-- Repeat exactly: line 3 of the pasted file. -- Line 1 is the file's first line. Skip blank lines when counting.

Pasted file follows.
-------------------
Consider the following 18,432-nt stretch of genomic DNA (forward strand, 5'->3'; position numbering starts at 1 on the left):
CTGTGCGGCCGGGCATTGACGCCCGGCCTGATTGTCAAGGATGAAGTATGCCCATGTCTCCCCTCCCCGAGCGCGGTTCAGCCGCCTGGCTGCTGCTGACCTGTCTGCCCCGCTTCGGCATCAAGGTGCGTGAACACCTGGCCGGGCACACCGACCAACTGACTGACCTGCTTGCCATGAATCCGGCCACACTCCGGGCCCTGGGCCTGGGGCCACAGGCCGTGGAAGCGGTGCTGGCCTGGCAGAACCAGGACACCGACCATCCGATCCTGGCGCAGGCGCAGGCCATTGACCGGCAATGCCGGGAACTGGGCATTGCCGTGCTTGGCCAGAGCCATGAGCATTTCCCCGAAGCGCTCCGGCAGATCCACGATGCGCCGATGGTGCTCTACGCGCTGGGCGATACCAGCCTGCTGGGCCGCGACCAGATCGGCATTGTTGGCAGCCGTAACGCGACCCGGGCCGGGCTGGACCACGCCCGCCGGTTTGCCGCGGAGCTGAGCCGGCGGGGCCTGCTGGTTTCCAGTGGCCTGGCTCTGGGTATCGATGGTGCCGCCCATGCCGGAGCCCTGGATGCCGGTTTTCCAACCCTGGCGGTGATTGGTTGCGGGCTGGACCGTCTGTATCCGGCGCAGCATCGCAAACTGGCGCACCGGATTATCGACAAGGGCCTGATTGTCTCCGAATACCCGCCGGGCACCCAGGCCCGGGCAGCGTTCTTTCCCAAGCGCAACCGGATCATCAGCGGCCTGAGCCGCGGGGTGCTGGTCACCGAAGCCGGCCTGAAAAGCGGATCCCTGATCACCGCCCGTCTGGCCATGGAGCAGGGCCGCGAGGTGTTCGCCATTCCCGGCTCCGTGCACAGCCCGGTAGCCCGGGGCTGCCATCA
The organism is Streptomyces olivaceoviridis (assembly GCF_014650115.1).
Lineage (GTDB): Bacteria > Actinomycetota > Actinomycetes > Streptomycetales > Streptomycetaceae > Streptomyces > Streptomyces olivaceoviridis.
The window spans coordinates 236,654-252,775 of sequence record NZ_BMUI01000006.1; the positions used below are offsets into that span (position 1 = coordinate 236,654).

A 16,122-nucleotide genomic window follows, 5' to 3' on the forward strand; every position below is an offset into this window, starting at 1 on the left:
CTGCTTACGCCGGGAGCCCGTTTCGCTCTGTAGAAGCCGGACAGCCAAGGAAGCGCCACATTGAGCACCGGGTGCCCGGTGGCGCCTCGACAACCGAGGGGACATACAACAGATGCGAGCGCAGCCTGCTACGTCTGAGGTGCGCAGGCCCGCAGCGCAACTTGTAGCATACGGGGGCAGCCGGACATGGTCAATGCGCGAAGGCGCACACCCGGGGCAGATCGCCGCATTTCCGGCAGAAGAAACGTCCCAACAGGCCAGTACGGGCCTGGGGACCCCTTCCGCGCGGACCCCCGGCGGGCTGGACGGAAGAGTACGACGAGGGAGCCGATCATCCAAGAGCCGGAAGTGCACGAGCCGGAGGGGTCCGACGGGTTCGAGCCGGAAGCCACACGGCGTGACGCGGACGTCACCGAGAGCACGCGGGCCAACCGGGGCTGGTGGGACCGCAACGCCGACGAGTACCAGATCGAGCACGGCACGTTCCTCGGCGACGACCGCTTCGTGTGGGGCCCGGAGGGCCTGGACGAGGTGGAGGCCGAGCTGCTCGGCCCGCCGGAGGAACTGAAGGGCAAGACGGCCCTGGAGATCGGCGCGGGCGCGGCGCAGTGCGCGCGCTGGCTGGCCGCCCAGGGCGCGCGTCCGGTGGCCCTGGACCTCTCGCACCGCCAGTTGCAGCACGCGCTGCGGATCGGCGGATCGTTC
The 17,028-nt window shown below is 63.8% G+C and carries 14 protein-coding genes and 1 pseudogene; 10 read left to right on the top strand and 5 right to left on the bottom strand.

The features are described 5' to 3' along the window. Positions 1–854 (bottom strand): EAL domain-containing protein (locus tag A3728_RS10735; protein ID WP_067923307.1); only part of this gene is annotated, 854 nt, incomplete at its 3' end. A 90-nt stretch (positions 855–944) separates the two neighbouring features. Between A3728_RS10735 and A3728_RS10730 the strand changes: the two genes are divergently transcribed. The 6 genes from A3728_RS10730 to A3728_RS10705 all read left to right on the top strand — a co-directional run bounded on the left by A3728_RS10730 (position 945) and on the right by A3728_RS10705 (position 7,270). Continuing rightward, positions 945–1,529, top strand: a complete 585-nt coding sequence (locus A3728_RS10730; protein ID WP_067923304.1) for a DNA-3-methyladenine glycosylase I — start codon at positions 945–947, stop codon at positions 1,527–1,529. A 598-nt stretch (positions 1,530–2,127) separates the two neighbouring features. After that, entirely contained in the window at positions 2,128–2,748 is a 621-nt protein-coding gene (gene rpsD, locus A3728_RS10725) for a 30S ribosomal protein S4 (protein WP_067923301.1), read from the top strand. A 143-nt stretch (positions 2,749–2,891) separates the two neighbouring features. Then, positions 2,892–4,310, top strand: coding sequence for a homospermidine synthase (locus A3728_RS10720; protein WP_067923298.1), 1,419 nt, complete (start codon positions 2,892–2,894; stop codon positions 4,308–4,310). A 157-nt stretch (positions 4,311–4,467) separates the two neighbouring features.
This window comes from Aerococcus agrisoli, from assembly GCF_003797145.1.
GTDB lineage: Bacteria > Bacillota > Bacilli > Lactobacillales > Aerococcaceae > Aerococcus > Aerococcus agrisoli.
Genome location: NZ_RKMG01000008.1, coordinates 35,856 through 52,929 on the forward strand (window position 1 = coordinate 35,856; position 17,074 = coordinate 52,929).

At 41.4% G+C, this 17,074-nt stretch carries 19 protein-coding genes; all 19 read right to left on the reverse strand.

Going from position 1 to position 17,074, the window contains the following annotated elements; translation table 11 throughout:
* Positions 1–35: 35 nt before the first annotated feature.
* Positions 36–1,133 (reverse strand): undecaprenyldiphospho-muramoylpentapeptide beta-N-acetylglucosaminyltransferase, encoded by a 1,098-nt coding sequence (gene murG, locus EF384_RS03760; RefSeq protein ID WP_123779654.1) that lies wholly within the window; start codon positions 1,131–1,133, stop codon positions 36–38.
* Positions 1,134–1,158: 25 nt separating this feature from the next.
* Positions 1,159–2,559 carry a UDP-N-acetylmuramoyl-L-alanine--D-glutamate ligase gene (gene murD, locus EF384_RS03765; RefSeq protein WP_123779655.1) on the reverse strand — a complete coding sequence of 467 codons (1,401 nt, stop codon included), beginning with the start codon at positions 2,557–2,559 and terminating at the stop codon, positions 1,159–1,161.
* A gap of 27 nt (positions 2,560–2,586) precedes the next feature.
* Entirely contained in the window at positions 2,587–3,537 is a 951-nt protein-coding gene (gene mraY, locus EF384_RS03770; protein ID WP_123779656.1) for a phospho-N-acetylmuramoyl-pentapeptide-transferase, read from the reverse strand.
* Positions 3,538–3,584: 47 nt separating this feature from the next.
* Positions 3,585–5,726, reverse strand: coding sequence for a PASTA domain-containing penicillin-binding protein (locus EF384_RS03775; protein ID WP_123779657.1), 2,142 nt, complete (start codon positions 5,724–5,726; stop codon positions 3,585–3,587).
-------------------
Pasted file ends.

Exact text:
The organism is Streptomyces olivaceoviridis (assembly GCF_014650115.1).